Wenzhou-Kean UniversityWKU faculty and students were invited to present their research paper at the annual conference of the IEEE in medicine and biology engineering

WKU faculty and students were invited to present their research paper at the annual conference of the IEEE in medicine and biology engineering

On July 17th., the 40th International Conference of the IEEE engineering in Medicine and Biology was held in Hawaii, USA. The research paper The Inhibition of Acetylcholinesterase by A Brain-Targeting Polylysine-ApoE Peptide: Biochemical and Structural Characterizations led by Dr. Meng Yu and her groups was adopted by the conference. Lu Lu, a WKU graduate of B.S. Computer Science, gave an oral presentation about the topic on the conference.

IEEE EMBC is the largest biomedical engineering society in the world, with more than 11,000 members. Covering about 97 countries and regions around the world, IEEE EMBC is the fastest growing conference in the world and the international academic conference with the highest rate of elimination in the field. It covers cutting-edge research and innovation topics such as biomedical engineering, health care technology research and development, clinical transformation, technology transfer and entrepreneurship, and biomedical engineering education. It represents the most advanced research level and progress in biomedical engineering. A number of scholars and scientists around the world attend the conference every year.

The research paper was completed by Dr. Meng Yu, Dr. Michelena Toby, Dr. Wong Aloysius, Dr. Zhang Changjiang and Lu Lu.

Dr. Meng Yu started her research “Mechanism of a novel and efficient in-trans drug carrier K16ApoE across the blood-brain barrier” in 2016 and received the fund support from National Natural Science Foundation of China.

This project states the enzyme replacement therapy (ERT) which has been proved to be the most effective way for lysosomal storage disorder (LSD) treatment. However, the blood-brain barrier (BBB) presents a major challenge to deliver therapeutics in central nervous system (CNS), which limits the application of ERT in CNS-involved LSD. Current strategies to cross BBB mainly focus on increasing the concentration of blood-circulating drug or constructing the drug-carrier chimera which targets the receptors on BBB. Although methods do exist to help recombinant lysosomal proteins cross the BBB in animal models results have been modest in terms of low levels achievable in the brain and therapeutic value in terms of increasing the lifespan of animal models remains to be demonstrated in a convincing way. An efficacy study on a novel in-trans peptide carrier (K16ApoE) in late-infantile neuronal ceroid lipofuscinosis (LINCL) mouse model was found recently, and results demonstrated that supraphysiological levels of TPP1 were achieved in the brain after co-injection of TPP1 and K16ApoE mixture. Importantly, peptide-mediated delivery of TPP1 from the bloodstream into the brain translates into significantly increased lifespan. However, the mechanism of action of K16ApoE is yet to be definitively elucidated which greatly limits its clinical translational potential. Here, the team proposes the study to dissect the mechanism of K16ApoE mediated drug delivery across BBB. Specifically, the team explores the pharmacokinetics mechanism of K16ApoE, the route, and distribution of K16ApoE from blood to brain, the specificity of the therapeutics delivered by K16ApoE and the interaction between K16ApoE and BBB.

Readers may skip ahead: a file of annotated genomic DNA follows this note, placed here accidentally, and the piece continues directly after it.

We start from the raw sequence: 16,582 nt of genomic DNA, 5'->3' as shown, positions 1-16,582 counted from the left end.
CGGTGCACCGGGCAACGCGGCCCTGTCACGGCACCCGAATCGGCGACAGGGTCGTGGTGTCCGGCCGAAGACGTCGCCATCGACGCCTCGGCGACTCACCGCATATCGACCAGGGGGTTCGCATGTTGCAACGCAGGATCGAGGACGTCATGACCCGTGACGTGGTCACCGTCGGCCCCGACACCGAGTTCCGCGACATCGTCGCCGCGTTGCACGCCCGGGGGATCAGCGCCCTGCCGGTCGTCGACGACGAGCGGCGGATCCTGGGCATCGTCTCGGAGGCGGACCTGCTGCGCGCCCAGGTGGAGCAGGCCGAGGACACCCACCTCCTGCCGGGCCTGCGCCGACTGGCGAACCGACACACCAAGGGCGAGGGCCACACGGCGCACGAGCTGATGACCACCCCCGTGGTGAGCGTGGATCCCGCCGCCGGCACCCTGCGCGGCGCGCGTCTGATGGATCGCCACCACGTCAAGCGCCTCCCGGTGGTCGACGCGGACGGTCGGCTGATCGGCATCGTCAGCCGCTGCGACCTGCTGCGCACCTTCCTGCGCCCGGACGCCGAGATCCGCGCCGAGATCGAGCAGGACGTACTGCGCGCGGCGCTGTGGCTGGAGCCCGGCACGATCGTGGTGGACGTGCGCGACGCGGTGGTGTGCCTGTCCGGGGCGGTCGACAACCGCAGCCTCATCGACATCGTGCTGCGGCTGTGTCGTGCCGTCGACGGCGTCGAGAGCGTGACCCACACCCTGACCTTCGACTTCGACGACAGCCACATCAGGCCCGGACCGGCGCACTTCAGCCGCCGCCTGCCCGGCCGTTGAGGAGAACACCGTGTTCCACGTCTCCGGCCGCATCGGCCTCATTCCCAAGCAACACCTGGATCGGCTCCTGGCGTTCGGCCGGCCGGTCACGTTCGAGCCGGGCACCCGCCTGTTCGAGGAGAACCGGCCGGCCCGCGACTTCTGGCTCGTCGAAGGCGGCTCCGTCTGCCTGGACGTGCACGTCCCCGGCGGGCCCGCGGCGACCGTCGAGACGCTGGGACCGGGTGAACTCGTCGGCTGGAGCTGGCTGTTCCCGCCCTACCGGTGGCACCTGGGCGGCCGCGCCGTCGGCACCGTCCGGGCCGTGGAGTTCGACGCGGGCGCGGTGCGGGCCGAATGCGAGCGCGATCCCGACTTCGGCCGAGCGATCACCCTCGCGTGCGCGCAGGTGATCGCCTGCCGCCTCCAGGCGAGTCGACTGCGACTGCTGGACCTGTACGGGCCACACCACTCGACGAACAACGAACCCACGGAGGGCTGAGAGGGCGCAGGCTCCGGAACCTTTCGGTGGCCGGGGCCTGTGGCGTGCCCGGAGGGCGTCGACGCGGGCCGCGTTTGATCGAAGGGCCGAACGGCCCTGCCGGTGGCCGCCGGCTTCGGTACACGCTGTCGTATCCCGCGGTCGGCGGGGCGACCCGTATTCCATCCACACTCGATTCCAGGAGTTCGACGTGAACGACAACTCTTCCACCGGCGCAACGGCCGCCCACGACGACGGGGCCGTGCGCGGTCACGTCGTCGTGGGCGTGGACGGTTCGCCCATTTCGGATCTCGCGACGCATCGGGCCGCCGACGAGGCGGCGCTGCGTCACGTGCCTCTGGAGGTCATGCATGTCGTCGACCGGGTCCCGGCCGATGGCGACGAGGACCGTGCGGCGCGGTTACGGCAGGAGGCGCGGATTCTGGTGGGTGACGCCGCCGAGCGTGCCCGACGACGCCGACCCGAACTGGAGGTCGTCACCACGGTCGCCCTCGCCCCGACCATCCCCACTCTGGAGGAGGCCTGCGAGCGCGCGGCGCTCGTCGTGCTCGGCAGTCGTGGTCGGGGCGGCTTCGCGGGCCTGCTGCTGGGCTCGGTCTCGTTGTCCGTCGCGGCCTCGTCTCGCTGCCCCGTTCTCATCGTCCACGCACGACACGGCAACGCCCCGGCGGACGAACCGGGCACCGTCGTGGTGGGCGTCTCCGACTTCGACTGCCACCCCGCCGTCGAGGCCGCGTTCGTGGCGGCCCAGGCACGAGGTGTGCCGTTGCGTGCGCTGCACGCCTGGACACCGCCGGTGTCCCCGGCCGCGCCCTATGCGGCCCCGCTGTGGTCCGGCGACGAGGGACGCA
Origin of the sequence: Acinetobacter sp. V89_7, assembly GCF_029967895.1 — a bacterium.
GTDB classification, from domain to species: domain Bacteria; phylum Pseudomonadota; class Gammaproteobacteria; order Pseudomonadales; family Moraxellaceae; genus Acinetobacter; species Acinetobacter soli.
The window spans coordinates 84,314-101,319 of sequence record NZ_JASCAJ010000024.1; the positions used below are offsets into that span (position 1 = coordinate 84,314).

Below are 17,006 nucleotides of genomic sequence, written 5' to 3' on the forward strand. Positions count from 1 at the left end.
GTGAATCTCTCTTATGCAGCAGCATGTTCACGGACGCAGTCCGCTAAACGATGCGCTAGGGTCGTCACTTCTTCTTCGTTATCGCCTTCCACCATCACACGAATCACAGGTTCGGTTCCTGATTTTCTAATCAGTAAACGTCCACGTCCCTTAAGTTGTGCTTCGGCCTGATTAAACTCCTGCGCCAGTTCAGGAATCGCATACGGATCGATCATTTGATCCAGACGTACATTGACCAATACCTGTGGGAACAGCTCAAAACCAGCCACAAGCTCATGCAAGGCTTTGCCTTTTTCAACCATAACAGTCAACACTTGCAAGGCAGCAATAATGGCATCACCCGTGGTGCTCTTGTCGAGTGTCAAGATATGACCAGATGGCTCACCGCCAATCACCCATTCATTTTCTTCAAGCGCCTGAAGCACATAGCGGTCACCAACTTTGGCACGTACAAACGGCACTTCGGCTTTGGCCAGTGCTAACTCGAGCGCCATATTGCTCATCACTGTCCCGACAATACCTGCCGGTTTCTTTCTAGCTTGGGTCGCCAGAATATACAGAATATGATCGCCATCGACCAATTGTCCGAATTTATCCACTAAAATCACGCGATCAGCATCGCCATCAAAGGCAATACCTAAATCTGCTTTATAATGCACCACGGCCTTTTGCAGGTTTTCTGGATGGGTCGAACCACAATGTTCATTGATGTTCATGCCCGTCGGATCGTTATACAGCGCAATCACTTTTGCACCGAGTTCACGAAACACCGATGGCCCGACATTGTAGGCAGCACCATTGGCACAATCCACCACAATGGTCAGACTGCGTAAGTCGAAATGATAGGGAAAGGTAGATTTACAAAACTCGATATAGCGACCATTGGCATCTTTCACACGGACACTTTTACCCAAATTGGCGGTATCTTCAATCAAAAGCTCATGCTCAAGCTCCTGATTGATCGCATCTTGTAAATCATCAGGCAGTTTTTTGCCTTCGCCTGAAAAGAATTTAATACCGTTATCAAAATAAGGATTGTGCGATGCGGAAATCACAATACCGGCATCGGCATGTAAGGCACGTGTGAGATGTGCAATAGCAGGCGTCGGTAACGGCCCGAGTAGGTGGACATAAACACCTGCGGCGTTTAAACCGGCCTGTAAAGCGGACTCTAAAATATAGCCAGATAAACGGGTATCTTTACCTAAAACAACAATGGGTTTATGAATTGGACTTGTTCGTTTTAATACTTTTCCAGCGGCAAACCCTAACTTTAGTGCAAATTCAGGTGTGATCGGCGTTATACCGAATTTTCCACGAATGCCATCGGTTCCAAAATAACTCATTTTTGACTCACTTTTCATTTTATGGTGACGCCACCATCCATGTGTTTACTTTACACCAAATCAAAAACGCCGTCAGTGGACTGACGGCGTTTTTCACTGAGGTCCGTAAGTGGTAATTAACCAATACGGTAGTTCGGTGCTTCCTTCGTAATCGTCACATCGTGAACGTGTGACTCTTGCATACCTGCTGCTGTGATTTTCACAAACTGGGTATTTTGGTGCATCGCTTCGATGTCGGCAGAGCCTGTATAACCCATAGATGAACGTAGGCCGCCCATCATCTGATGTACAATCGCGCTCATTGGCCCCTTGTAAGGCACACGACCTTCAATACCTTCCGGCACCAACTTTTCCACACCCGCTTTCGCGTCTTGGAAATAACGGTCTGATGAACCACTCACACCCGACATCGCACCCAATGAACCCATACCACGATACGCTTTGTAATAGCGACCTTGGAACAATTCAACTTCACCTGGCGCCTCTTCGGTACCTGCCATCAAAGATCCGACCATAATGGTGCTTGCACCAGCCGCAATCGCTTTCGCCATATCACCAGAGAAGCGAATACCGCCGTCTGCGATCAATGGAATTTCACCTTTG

The research has realized the interdisciplinary application of biology and computer science, which is of great importance to the development of disciplines in WKU.

As the only student participant, Lu Lu from Computer Science joined the research team in 2017, and brought great contribution to the team with her professional knowledge. Using software to simulate the relationship between peptides and proteins, she conducted related research about the biochemical characteristics of K16ApoE, and strengthened the team’s understanding of the mechanism of action of the peptide.

Lu Lu said that through the research of this project, she has truly applied the computer knowledge she has learned to the field of biology, which helped her further clarify the postgraduate preference. This fall, she will travel to the University of Michigan, Ann Arbor, to pursue a major in bioinformatics, and continue to apply the computer technology to explore those unknown biological issues.

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